Eric Hargrave

All the stars aligned for Eric and his family to move to Cortes eight years ago. We had already decided to move to Canada – and hopefully Cortes – and my permanent residence application was in process. As a part of the extended Cortes community, I heard when the Co-op was looking for a manager and one thing led to another. I started as the General Manager less than a month after my residency was approved.

My family includes my wife, Theresa, and our two children, Nathaniel (14) and Esiana (11).  I’ve spent many years being out in nature – I decided to get both my Bachelor’s and Master’s degrees in Geology so I could be in the field as much as possible.  We spend our summers roaming the island on bike, on foot, and in canoes and kayaks.  We attended  many events sponsored by the Children’s Forest, including the monthly walks.  When Sabina asked me to join the Board, I told her I would have to consult with my family.  When I asked them, the answer was a resounding yes.  I hope to continue the good work done by all the adults and young people who have brought this organization so far in such a short time.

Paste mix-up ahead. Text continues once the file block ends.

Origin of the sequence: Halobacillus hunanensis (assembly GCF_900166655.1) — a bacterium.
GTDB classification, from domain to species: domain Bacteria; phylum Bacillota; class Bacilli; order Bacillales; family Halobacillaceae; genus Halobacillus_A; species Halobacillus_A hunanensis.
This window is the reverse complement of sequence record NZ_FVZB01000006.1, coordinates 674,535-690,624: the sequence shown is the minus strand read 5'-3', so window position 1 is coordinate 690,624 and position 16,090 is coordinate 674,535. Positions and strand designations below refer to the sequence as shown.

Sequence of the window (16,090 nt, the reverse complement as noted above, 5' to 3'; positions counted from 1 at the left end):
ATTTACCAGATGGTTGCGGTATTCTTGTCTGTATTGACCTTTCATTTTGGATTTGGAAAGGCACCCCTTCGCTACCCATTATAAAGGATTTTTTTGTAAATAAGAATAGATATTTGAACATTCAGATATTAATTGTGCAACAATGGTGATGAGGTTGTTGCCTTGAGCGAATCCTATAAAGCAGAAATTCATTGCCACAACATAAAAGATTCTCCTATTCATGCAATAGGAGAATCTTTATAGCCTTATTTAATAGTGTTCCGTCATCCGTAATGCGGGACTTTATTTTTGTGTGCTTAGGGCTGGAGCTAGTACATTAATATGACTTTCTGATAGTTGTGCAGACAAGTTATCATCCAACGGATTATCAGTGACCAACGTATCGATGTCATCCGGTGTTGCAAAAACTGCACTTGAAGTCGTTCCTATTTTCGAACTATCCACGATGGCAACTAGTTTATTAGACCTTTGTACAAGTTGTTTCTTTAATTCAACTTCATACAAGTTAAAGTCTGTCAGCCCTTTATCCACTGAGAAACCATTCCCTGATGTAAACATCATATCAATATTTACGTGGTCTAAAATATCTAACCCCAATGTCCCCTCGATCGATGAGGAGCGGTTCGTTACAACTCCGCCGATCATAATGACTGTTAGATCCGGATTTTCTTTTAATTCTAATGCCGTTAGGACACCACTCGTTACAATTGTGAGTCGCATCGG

Maya Buckner

I have lived on Cortes Island for most of my life, I grew up on Linnaea Farm and feel so fortunate to still call the Island home. Growing up on Cortes I found a deep sense of place and connection to the natural world. I studied Geography and Environmental studies at the University of Victoria, which deepened my desire to learn about, and from ecological systems. I am passionate about conservation and about my home Island.

I am honoured to serve on the board of the Forest Trust for the Children of Cortes Island, and hopefully play a part in inspiring new generations of passionate, curious, stewards of the forests and natural places on Cortes Island and beyond.

Honorary Directors

Ann Mortifee

I was born in South Africa on a sugar cane farm in Zululand. My Grandfather helped to create the Umflozi Game Reserve to save the white rhino. It was those early years that instilled in me my passion for Nature. Later, I became a singer/songwriter, a creator of film and ballet scores, CDs, musicals, one-woman shows, workshops and keynote addresses. I have travelled the world, worked with the dying abroad and in Calcutta with Mother Teresa. I’ve spent time with the head Sangoma of the Zulu Nation, lived in war torn Beirut and co-founded The Somerset Foundation and The Trust for Sustainable Forestry. My life has been blessed with adventure.